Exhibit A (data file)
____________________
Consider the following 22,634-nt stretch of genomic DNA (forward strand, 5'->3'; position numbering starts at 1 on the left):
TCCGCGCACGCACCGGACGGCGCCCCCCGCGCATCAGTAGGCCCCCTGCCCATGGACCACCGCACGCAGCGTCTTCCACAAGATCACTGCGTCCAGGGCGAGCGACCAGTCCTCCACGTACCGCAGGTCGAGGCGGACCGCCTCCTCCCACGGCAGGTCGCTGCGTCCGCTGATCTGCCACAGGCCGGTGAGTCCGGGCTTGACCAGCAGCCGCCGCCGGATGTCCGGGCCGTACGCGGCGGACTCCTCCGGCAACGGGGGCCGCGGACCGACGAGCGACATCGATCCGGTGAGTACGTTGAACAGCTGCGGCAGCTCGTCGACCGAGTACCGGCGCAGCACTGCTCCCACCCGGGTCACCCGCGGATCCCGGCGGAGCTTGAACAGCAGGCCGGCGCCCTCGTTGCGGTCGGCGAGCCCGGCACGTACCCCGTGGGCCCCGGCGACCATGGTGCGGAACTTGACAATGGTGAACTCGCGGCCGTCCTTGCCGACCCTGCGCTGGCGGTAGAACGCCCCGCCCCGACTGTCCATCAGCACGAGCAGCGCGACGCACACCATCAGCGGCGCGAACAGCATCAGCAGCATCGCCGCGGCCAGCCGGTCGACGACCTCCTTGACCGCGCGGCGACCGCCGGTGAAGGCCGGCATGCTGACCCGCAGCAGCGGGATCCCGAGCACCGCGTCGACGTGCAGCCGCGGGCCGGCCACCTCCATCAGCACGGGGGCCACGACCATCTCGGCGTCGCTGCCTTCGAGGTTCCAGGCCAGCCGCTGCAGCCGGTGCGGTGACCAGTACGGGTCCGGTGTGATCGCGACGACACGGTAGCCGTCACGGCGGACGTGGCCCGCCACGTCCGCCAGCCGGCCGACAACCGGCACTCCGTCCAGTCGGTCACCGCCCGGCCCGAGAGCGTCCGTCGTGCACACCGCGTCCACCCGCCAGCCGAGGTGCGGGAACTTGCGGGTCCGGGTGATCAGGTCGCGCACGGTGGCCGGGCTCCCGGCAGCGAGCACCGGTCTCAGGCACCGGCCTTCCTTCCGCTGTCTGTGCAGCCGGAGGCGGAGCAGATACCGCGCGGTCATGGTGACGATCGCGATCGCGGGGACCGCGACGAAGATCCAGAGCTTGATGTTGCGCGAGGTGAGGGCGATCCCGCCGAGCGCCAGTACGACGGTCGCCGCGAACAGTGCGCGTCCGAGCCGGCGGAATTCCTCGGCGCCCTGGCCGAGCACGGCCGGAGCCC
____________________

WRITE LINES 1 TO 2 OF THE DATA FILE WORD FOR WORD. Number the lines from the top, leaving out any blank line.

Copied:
Consider the following 22,634-nt stretch of genomic DNA (forward strand, 5'->3'; position numbering starts at 1 on the left):
TCCGCGCACGCACCGGACGGCGCCCCCCGCGCATCAGTAGGCCCCCTGCCCATGGACCACCGCACGCAGCGTCTTCCACAAGATCACTGCGTCCAGGGCGAGCGACCAGTCCTCCACGTACCGCAGGTCGAGGCGGACCGCCTCCTCCCACGGCAGGTCGCTGCGTCCGCTGATCTGCCACAGGCCGGTGAGTCCGGGCTTGACCAGCAGCCGCCGCCGGATGTCCGGGCCGTACGCGGCGGACTCCTCCGGCAACGGGGGCCGCGGACCGACGAGCGACATCGATCCGGTGAGTACGTTGAACAGCTGCGGCAGCTCGTCGACCGAGTACCGGCGCAGCACTGCTCCCACCCGGGTCACCCGCGGATCCCGGCGGAGCTTGAACAGCAGGCCGGCGCCCTCGTTGCGGTCGGCGAGCCCGGCACGTACCCCGTGGGCCCCGGCGACCATGGTGCGGAACTTGACAATGGTGAACTCGCGGCCGTCCTTGCCGACCCTGCGCTGGCGGTAGAACGCCCCGCCCCGACTGTCCATCAGCACGAGCAGCGCGACGCACACCATCAGCGGCGCGAACAGCATCAGCAGCATCGCCGCGGCCAGCCGGTCGACGACCTCCTTGACCGCGCGGCGACCGCCGGTGAAGGCCGGCATGCTGACCCGCAGCAGCGGGATCCCGAGCACCGCGTCGACGTGCAGCCGCGGGCCGGCCACCTCCATCAGCACGGGGGCCACGACCATCTCGGCGTCGCTGCCTTCGAGGTTCCAGGCCAGCCGCTGCAGCCGGTGCGGTGACCAGTACGGGTCCGGTGTGATCGCGACGACACGGTAGCCGTCACGGCGGACGTGGCCCGCCACGTCCGCCAGCCGGCCGACAACCGGCACTCCGTCCAGTCGGTCACCGCCCGGCCCGAGAGCGTCCGTCGTGCACACCGCGTCCACCCGCCAGCCGAGGTGCGGGAACTTGCGGGTCCGGGTGATCAGGTCGCGCACGGTGGCCGGGCTCCCGGCAGCGAGCACCGGTCTCAGGCACCGGCCTTCCTTCCGCTGTCTGTGCAGCCGGAGGCGGAGCAGATACCGCGCGGTCATGGTGACGATCGCGATCGCGGGGACCGCGACGAAGATCCAGAGCTTGATGTTGCGCGAGGTGAGGGCGATCCCGCCGAGCGCCAGTACGACGGTCGCCGCGAACAGTGCGCGTCCGAGCCGGCGGAATTCCTCGGCGCCCTGGCCGAGCACGGCCGGAGCCC